• Third generation: they spread through the treetops at high intensity due to the homogeneity of the forests, as a result of the lack of forest management and the failure to extinguish medium and low intensity fires. The fuel accumulation period is 30 to 50 years. These are fires of 10,000 to 20,000 hectares, with crown fires, convective columns and massive secondary fires over long distances. There are few fire suppression opportunities and rapid behavioural changes that exceed the capacity of fire suppression resources. May occur during heat waves. 
  • Fourth generation: large forest fire that spreads through the forest mass, gardens and houses without difficulties due to the density of vegetation and the continuity of fuel load between the forest area and the built-up area. Simultaneous fires can occur in the same area and can occur during heat waves. There is a shift from attacking fires to defending people and property in a new defensive situation. 
  • Fifth generation: large simultaneous forest fires in risk areas, with extreme, rapid and virulent behaviour, crossing urbanised areas. Simultaneous crown fires appear, with urban and forest interfaces. It exceeds conventional water resources. Coordination between the different fire-fighting bodies and agents is necessary.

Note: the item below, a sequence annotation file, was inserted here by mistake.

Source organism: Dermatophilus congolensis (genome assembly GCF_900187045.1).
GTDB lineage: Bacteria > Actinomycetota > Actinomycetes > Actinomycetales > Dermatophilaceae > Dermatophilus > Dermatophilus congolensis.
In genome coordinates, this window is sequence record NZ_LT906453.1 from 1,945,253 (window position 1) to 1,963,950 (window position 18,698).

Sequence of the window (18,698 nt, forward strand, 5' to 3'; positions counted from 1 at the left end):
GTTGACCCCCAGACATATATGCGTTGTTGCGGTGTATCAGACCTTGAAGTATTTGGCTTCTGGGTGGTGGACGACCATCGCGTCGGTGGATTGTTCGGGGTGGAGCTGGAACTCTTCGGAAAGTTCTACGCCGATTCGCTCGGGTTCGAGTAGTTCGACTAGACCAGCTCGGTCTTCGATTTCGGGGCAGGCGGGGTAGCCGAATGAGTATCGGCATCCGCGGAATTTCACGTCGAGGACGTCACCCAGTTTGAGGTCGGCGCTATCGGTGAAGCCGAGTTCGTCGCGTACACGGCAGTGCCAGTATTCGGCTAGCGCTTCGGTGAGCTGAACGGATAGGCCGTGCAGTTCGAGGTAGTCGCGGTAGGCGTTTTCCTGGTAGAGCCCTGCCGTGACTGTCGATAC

What sixth generation fires have there been in Spain? And in other countries?

Adrián Regos, a researcher at the Technological and Forestry Center of Catalonia (CTFC), explained to SMC Spain that the fire in Tenerife that originated on August 15 would be. "The Tenerife fire entered the sixth generation fire category on Saturday afternoon. The conditions of strong winds and low humidity are making extinction work extremely difficult, exceeding the current extinction capacity. These extreme fires are capable of generating their own dynamics and turbulence that favor erratic and unpredictable behavior, which increases their danger," he pointed out.